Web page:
192.168.1.8 is a class C private IPV4 address. It’s one of the addresses from the block of private addresses inside class C. It’s used inside local area networks and it can’t be routed on the internet. 192.168.1.8 is not assigned to routers and modems by their manufacturers (it’s not used as a default gateway) but it can be assigned to your PC, phone, printer or any other device (by your router).
Assigning 192.168.1.8 Automatically (dynamic IP address)
If you have a modem/router with 192.168.1.1 default IP address, there’s a great chance that 192.168.1.8 is one of the available addresses inside the DHCP pool and it can be assigned automatically to any device connected to your home network. If the range of available addresses starts at 192.168.2, the address from the title would be 7th in line if the addresses are assigned (leased) in a sequential order (they don’t have to be assigned like that). If the addresses are assigned automatically, 192.168.1.8 won’t be assigned to the same device every time. If you want to have the same IP address assigned to your PC, phone, printer, or any other device every single time, you will have to assign this address manually to that device.
Assigning 192.168.1.8 Manually (static IP address)
In case you want 192.168.1.8 to be assigned to your PC or printer every time you connect them to your home network, there are two options. You can make some adjustments in TCP/IP properties and type in the address you want to assign (192.168.1.8) along with also some additional details (default IP, subnet mask (in this case 255.255.255.0), and DNS server IP address). You can also make some changes in DHCP settings in the router’s configuration page and make a DHCP reservation. In order to do that, you will have to use the default gateway address and you need to know your router’s username and password. You may also have to make some adjustments in the DHCP pool and define the range of available addresses.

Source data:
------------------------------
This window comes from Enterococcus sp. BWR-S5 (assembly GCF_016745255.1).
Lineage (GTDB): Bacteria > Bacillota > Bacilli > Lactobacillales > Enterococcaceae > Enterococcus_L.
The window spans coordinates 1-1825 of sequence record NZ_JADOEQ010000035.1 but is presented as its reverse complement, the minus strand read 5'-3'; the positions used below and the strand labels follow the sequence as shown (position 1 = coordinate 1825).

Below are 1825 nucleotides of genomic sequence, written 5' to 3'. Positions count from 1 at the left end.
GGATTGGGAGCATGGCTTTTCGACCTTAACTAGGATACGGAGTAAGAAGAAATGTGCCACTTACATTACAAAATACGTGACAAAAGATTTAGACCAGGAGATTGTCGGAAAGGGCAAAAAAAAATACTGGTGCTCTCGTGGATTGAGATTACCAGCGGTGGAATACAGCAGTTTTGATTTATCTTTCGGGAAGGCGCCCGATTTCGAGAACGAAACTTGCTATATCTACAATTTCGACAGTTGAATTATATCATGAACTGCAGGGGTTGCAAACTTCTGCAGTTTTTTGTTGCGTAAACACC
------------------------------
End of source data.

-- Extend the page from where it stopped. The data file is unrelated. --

Issues You May Experience When Assigning 192.168.1.8 Manually
When assigning 192.168.1.8 to your computer, you may experience an issue known as IP conflict. IP conflict happens when two devices inside the same network use the same IP address. If the IP conflict appears, both devices will be disconnected and you won’t be able to reconnect them to the network until the IP conflict is resolved. In order to avoid this issue, you should always check if the address you want to assign to your PC is already assigned to some other device. If it’s taken, don’t assign it until you disconnect that other device. Once the address is free, you can assign it to your PC.
Hello, I am Anthony Stuart…
I am writer and editor at RouterInstructions. I’ve been working as a network specialist for various employers for almost 15 years. In my lifetime, I have installed thousands of routers, modems, bridges, switches, etc. My job also includes designing, monitoring, and maintaining local area networks (LANs) as well as wide area networks (WANs). I want to share my knowledge and experience with you and help you understand the basics of IP addressing. I am also going to write about routers, network security, and other network-related topics.